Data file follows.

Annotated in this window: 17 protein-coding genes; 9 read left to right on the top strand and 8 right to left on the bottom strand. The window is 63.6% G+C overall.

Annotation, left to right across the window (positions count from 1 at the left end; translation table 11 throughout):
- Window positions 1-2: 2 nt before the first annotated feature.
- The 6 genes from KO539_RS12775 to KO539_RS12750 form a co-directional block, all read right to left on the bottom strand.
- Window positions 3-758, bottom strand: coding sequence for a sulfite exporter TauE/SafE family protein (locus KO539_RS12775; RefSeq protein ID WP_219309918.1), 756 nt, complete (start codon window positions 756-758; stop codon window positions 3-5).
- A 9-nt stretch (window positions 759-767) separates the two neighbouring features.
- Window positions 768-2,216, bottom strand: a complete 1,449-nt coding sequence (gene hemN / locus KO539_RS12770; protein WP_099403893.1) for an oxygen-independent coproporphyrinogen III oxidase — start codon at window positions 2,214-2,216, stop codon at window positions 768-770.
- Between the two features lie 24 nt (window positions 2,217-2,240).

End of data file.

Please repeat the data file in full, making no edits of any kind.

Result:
Annotated in this window: 17 protein-coding genes; 9 read left to right on the top strand and 8 right to left on the bottom strand. The window is 63.6% G+C overall.

Annotation, left to right across the window (positions count from 1 at the left end; translation table 11 throughout):
- Window positions 1-2: 2 nt before the first annotated feature.
- The 6 genes from KO539_RS12775 to KO539_RS12750 form a co-directional block, all read right to left on the bottom strand.
- Window positions 3-758, bottom strand: coding sequence for a sulfite exporter TauE/SafE family protein (locus KO539_RS12775; RefSeq protein ID WP_219309918.1), 756 nt, complete (start codon window positions 756-758; stop codon window positions 3-5).
- A 9-nt stretch (window positions 759-767) separates the two neighbouring features.
- Window positions 768-2,216, bottom strand: a complete 1,449-nt coding sequence (gene hemN / locus KO539_RS12770; protein WP_099403893.1) for an oxygen-independent coproporphyrinogen III oxidase — start codon at window positions 2,214-2,216, stop codon at window positions 768-770.
- Between the two features lie 24 nt (window positions 2,217-2,240).